Drowning in Data? The Workflow of Data Analysis
Scott Long, Ph.D.
Distinguished Professor of Sociology and Statistics, Indiana University
- Are you a principal investigator of a research project who wants to make your analyses more efficient?
- Are you concerned about making your results replicable? Are you a graduate student struggling to finish your dissertation?
- Do you want to streamline the process of organizing, analyzing, replicating, and communicating your research?
If so, you can’t afford to miss this talk.
This lecture is about the workflow of data analysis, which encompasses the entire process of scientific research: planning, documenting, and organizing your work; creating, labeling, naming, and verifying variables; performing and presenting statistical analyses; preserving your work; and (perhaps, most importantly) producing replicable results. Most of our work in statistics classes focuses on estimating and interpreting models. In “real world” research projects, these activities often involve less than 10% of the total work. This talk is about the other 90% of the work. An efficient workflow saves time, introduces greater reliability into the steps of the analysis, and generates replicable results. Learning these skills will make you a more organized and successful researcher.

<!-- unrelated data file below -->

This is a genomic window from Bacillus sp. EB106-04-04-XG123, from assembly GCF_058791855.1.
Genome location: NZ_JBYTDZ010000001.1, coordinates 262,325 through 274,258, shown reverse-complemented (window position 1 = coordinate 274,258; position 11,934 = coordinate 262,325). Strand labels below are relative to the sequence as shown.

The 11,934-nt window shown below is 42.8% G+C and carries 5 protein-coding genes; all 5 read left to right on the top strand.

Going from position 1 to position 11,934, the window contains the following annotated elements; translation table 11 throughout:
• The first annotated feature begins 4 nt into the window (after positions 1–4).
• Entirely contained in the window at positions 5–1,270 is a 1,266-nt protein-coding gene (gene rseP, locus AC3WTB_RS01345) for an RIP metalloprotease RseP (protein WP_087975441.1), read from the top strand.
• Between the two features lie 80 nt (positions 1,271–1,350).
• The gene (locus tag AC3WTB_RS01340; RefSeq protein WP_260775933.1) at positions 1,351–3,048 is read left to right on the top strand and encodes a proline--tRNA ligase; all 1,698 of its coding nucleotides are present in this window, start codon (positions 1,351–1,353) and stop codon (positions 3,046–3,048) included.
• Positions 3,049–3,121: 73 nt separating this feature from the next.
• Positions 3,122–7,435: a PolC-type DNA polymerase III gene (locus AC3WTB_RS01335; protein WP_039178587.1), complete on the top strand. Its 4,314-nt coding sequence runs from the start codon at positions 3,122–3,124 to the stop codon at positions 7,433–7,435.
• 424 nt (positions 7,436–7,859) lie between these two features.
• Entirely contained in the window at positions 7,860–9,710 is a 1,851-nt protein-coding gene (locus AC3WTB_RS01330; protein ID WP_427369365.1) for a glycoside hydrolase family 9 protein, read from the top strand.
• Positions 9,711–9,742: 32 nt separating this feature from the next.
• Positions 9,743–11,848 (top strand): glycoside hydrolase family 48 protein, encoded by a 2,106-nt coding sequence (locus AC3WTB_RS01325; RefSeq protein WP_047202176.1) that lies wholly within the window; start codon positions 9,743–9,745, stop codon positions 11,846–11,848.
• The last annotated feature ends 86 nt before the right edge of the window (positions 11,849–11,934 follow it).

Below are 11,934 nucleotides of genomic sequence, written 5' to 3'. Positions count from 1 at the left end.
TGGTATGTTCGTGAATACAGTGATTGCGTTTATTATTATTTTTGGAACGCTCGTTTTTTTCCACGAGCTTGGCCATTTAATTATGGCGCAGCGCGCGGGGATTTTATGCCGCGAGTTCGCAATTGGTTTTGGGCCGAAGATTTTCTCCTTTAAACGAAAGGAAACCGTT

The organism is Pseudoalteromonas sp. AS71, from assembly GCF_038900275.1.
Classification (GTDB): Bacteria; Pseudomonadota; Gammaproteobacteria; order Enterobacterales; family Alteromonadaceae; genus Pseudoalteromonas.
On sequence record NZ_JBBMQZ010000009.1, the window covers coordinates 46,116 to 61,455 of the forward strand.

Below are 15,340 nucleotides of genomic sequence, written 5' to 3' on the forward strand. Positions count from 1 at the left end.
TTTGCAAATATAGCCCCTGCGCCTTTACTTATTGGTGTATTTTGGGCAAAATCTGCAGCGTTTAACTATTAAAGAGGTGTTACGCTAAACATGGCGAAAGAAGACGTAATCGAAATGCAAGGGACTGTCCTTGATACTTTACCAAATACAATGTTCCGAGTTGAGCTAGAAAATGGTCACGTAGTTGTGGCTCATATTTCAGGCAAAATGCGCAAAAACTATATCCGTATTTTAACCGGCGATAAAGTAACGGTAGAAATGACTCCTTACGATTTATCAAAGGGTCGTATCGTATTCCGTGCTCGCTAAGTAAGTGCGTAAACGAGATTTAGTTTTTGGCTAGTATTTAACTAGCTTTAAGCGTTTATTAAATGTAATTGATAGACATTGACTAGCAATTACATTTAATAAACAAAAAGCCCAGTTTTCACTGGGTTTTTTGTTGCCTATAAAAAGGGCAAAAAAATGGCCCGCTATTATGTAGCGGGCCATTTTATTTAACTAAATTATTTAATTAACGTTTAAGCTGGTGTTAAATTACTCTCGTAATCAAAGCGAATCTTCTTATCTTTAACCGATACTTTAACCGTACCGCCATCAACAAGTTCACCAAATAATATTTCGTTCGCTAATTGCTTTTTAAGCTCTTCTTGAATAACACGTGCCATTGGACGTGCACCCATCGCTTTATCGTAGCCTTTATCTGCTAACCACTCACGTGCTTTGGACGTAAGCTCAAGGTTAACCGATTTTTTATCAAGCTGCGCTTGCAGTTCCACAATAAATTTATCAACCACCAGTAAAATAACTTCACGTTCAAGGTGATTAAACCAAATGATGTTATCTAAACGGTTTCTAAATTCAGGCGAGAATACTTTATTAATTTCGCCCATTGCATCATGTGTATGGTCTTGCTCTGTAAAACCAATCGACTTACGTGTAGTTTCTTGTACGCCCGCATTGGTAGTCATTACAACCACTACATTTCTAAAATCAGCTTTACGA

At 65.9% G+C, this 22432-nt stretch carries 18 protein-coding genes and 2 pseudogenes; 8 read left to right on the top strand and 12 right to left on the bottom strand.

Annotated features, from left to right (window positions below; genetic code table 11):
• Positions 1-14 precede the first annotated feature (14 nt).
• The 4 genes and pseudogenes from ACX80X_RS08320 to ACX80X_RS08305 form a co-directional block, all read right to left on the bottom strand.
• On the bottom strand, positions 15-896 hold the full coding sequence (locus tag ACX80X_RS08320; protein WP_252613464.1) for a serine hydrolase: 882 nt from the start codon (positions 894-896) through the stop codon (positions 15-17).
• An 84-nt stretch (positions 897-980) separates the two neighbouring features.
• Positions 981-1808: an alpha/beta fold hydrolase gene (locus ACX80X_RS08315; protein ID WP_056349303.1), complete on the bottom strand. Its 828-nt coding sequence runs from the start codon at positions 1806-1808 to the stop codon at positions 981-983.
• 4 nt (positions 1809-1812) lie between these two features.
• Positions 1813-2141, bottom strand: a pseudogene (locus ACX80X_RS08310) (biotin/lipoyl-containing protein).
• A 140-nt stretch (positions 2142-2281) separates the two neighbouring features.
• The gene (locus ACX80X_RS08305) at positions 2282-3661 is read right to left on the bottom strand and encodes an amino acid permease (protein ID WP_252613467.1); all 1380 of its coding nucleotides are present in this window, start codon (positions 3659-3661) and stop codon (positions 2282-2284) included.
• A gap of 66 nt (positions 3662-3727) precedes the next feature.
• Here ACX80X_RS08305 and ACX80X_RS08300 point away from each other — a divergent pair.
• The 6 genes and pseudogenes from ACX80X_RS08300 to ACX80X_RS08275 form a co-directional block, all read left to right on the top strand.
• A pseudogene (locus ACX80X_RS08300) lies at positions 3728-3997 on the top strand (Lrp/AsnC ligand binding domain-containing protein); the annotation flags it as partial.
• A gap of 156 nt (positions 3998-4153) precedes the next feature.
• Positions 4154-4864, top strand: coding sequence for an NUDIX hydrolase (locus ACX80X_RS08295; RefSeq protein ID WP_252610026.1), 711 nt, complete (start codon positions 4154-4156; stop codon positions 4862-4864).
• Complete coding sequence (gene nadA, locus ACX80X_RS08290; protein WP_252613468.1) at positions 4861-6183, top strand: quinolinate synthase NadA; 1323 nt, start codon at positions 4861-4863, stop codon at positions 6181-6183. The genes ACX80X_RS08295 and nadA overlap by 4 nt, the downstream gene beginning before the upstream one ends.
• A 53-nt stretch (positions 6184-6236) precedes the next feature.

Dr. Long received the Paul Lazarsfeld Memorial Award for Distinguished Contributions to Sociological Methodology. He has authored eight books on statistics including The Workflow of Data Analysis Using STATA (2009), contributed many articles to the American Sociological Review and other journals, and teaches summer methods workshops at the Inter-University Consortium for Political and Social Research at the University of Michigan.
Scott Long, Ph.D. is a Distinguished Professor and Chancellor's Professor of Sociology and Statistics at Indiana University, Bloomington. In this Seminar, he will discuss his recent book, The Workflow of Data Analysis and his studies of health and aging, stigma and mental health, and human sexuality.
Click here to download a .pdf version of his presentation.
This event is free and open to the public.